Placentia officials, Caltrans reach tentative settlement over failed rail project
Placentia officials said Wednesday that they have tentatively agreed to pay $5.5 million to settle a claim by Caltrans that the north Orange County city misspent more than $36 million in state funds to finance a now-defunct rail corridor project.
The dispute involved the $650-million OnTrac project, which was shelved in 2006 after failing to receive federal funding. The proposal, which included sinking 5 miles of railroad tracks into a concrete trench, dragged the city deep into debt and forced officials to cut services and sell park land to recoup their losses.
After almost two years of negotiations, Caltrans agreed to reduce its claim to $5.5 million — a move, city officials say, that spared Placentia from filing for bankruptcy protection.
“It is a great relief that this chapter in the city’s history is about to be closed,” said Mayor Pro Tem Joseph V. Aguirre. “Everyone in the city has been focused on resolving this and the stigma it has left.”
The settlement will be financed by the Orange County Transportation Authority, which agreed to lendthe city about $4.1 million. Placentia will repay the agency from the city’s future share of funds from Measure M, the county sales tax to fund transportation projects. OCTA also will advance the city another $1.4 million in state highway funds.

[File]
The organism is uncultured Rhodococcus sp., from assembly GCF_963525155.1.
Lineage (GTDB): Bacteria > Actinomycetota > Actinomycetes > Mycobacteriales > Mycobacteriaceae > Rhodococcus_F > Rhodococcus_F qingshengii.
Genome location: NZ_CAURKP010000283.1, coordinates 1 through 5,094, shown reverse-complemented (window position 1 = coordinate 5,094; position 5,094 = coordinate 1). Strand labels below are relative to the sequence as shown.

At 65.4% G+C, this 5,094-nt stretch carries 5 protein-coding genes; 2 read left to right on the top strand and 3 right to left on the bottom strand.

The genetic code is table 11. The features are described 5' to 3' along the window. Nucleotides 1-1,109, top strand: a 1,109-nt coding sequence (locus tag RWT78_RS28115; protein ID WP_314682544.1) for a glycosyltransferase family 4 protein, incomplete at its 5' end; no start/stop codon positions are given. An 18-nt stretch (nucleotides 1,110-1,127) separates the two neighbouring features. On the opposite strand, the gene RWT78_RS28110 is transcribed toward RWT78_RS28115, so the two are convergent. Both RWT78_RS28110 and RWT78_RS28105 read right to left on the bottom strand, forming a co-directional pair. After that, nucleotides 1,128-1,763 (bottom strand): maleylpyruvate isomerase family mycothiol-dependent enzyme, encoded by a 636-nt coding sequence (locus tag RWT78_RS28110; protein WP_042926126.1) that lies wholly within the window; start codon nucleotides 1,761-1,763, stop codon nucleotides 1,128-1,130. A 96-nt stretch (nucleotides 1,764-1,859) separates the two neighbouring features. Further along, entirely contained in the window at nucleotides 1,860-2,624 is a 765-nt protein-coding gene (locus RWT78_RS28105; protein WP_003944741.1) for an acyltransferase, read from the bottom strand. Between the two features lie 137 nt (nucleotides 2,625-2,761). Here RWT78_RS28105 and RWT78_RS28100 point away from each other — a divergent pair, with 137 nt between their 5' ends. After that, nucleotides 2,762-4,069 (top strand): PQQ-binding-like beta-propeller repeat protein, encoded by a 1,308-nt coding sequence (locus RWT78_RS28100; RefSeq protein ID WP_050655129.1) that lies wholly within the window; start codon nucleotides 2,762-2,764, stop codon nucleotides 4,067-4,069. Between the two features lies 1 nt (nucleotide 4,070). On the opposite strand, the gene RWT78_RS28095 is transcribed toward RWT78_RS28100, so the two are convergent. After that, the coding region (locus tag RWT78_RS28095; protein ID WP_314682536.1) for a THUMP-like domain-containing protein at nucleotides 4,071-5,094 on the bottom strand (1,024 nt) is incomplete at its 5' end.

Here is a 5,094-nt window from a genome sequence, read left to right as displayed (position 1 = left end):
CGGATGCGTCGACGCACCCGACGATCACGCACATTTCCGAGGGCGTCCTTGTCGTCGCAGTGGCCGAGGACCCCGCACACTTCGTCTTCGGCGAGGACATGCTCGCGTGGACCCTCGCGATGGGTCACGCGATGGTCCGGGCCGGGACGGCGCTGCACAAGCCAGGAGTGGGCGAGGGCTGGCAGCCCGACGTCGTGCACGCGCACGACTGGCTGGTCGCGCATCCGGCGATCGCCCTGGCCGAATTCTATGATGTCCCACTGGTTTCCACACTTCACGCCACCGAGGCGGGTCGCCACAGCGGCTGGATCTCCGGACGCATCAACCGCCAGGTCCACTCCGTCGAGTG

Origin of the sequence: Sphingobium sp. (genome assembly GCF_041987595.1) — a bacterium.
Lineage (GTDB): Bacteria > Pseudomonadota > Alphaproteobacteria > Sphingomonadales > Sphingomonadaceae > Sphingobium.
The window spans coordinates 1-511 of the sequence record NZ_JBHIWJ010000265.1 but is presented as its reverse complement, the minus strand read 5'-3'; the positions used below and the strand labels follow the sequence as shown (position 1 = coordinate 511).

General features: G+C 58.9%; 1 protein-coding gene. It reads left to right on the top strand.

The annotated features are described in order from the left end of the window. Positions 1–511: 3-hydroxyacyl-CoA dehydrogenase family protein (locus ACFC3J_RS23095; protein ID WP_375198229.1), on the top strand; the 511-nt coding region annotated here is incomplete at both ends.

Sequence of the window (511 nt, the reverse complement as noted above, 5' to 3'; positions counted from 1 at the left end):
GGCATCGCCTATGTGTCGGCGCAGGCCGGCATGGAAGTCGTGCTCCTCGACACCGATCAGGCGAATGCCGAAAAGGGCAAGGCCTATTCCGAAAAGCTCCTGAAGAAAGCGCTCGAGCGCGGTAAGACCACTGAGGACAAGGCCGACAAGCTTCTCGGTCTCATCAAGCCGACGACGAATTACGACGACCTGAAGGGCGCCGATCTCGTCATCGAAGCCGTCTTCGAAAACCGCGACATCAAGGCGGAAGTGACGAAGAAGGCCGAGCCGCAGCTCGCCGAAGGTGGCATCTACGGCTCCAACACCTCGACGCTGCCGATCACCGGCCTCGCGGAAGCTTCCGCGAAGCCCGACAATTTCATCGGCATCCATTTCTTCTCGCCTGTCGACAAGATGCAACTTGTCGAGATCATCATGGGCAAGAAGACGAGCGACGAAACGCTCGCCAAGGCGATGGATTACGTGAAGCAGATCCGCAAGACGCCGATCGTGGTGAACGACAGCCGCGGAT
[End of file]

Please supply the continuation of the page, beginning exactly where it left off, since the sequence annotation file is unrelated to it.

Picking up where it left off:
The City Council approved the settlement this week. Caltrans officials still need to sign the agreement, which was reached with the help of state Sen. Bob Huff (R-Walnut) and then-Assemblyman Mike Duvall (R-Yorba Linda).
Caltrans had alleged that the city owed the state $36,255,632 for a variety of reasons, including poor record keeping, overpaying for right-of-way acquisitions and a lack of supporting documentation for payments to subcontractors.
City officials contended that Caltrans was at least partly to blame because it approved work orders, disbursed state money to the city and neglected its oversight responsibilities. They suggested that the city was more victim than perpetrator.
Councilman Scott Nelson, who participated in the negotiations with the state, said the settlement will improve Placentia’s finances and credit rating, which had suffered because of Caltrans’ claim.
“If we would’ve had to pay the $36 million, it would have bankrupted the city,” Nelson said.
-- Dan Weikel in Los Angeles and Mike Anton in Orange County